The basic mathematical model of virus dynamics includes three time-dependent variables: uninfected cells, infected cells, and virus particles. Virus particles invade uninfected cells and transform them into infected cells. Infected cells produce new virus particles. Uninfected cells, infected cells, and virus particles die at certain rates. Furthermore, we assume that uninfected cells are continuously being produced by the body (Fig. 1).
The number of virus particles released from one infected cell is referred to as the ''burst size.'' Viruses usually are not very efficient; a large fraction of virus particles budding from a cell may not be functional. Among those that are functional, only a subset will infect new cells. The ''basic reproductive ratio,'' R0, of a virus infection is defined as the number of secondary infected cells that arise from any one infected cell at the beginning of the infection (when most cells are uninfected). Clearly, if R0 is larger than one, then a ''chain reaction'' will lead to an explosive increase in virus abundance. The number of infected cells will grow exponentially at first (at a rate proportional to R0); after some time, the abundance of uninfected cells will decline and virus growth will slow down. Virus abundance, therefore, reaches a peak value and subsequently declines to a constant equilibrium value. If R0 is less then one, the infection cannot spread; the host is not susceptible to infection. In light of the model, the aim of any vaccine should be to boost the initial antiviral immunity in order to reduce the value of R0 below one (Fig. 2).
This basic model of virus dynamics has been used to fit data on virus load decline in HIV-infected patients receiving antiviral therapy. As a result, it has been estimated that the half-life of HIV-infected cells in patients must be about 2 days and the half-life of virus particles must be significantly shorter than this (Coffin 1995, Ho et al. 1995, Wei et al. 1995, Perelson et al. 1997). These findings came as a big surprise to most immunologists, because a prevailing view was that HIV is rather inactive during the long asymptomatic period. The numbers imply that about 30% of virus-infected cells are replaced every day. The generation time of HIV is about 2 days, which means that the virus goes through 1500 generations in a typical 10-yr incubation period. (By comparison, there have been only about 30 human generations in the last millenium.)
Nevertheless, not all HIV-infected cells in a patient are short-lived. The precise statement is that those cells that produce most plasma virus have a half-life of about 2 days. In fact, most HIV-infected cells are long-lived. Around 90% of infected cells contain nonfunctional HIV genome and live for about 100 days (which is close to the half-life of the uninfected cell). There is another subset of infected cells that harbor virus in a latent state. The half-life of these latently infected cells turns out to be around 10-40 days (Fig. 3).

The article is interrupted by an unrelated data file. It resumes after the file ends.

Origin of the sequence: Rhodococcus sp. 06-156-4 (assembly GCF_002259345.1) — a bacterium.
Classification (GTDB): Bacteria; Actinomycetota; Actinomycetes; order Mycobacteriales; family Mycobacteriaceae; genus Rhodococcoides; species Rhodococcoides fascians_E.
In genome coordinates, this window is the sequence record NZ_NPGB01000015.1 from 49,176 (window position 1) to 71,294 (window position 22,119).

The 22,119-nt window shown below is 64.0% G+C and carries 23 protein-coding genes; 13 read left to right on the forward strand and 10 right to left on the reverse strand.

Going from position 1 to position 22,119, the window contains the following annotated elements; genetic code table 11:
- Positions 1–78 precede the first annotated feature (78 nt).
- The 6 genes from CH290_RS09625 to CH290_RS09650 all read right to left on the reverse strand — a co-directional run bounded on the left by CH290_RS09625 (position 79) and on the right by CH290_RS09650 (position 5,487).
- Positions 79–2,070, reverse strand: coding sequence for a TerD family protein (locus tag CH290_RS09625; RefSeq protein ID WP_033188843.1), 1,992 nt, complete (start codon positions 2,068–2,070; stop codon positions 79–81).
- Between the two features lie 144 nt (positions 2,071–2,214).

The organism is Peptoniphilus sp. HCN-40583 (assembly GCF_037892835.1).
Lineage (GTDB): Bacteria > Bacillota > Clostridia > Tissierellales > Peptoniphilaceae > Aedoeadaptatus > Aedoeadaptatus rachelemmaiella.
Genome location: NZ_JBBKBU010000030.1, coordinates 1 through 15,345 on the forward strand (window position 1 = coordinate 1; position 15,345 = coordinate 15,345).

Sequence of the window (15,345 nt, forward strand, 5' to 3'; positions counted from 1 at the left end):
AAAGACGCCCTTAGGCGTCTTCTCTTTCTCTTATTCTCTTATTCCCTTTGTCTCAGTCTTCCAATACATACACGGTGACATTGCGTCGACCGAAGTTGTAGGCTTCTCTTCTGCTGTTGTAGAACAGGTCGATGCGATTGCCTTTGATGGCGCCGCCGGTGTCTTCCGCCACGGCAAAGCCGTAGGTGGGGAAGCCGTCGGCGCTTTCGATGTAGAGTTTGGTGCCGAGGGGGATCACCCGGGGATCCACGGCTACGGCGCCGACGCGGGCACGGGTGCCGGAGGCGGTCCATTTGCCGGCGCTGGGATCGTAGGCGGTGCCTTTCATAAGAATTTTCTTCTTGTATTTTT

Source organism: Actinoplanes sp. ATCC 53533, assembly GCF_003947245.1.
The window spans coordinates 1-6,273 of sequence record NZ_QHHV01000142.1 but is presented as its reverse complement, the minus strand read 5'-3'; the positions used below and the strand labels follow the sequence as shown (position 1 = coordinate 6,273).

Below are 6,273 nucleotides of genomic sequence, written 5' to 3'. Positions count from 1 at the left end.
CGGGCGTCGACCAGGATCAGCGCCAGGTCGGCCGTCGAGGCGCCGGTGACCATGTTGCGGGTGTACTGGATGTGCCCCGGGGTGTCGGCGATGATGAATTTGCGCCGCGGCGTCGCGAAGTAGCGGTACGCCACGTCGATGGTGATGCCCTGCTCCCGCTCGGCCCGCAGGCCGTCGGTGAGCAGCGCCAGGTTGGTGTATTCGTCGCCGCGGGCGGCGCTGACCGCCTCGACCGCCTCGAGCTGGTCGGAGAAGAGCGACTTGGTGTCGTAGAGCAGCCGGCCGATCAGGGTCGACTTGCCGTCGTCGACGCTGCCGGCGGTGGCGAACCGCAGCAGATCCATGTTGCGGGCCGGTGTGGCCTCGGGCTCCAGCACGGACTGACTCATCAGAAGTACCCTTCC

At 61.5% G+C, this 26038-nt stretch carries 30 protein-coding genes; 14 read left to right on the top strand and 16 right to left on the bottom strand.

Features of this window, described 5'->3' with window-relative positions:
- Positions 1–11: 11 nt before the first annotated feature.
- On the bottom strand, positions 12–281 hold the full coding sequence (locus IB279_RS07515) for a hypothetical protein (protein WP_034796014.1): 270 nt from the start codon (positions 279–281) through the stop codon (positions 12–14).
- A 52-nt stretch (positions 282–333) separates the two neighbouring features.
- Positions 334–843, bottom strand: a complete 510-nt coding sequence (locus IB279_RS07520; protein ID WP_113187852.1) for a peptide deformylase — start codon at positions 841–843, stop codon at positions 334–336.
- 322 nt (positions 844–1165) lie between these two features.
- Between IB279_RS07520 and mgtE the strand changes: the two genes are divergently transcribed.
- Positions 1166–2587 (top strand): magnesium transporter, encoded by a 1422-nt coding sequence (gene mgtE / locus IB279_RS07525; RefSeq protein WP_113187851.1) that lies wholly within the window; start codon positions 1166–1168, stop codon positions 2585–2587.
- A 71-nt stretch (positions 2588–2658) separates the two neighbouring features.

Virus infections are opposed by immune responses. In HIV-infected patients, specific antibodies bind to virus particles and prevent them from infecting cells. Cytotoxic T lymphocytes (CTL) recognize viral peptides on the surface of infected cells. In response to such an encounter, they become activated, start to divide, and release substances that prevent virus replication. In addition, they can directly eliminate infected cells. CTL are highly specific; they recognize only specific viral peptides that are bound to human leukocyte antigens (HLA) on the surface of cells. Such a peptide is typically 10 amino acids long. A viral protein may contain a few hundred amino acids and may have several peptides that are recognized by CTL. Peptides recognized in this way are called ''epitopes.'' Mathematical equations for immune responses can be added to the basic model of virus dynamics. For example, a CTL response is described by the following assumptions: infected cells are killed at a rate proportional to the abundance of CTL; CTL are stimulated to replicate at a rate proportional to the abundance of infected cells; in the absence of further stimulation, CTL die. The model introduces the new concept of ''CTL responsiveness,'' which is defined as the rate at which a given number of infected cells stimulates proliferation of a specific CTL response. Patients may differ in their CTL responsiveness to a virus. An interesting and counterintuitive result of the model is that patients with different CTL responsiveness may have a similar equilibrium abundance of CTL, but may differ greatly in their virus load: a good responder has a low virus load, whereas a weak responder admits a high virus load (Nowak and Bangham 1996).
A virus like HIV contains 10-30 epitopes that can be seen by a patient's CTL. Nevertheless, a common observation is that the immune response concentrates its forces against a single epitope. This phenomenon is called ''immunodominance.'' Mathematical models can explain immunodominance. In simple terms, CTL responses against different epitopes are not independent of each other, but compete for antigenic stimulation. As a particular CTL response increases in abundance, it down-regulates the virus population and therefore reduces the antigenic stimulation experienced by all CTLs. An equilibrium is reached in which the most immunogenic epitope elicits the dominant response. CTL responses to other epitopes will be absent or at low frequencies.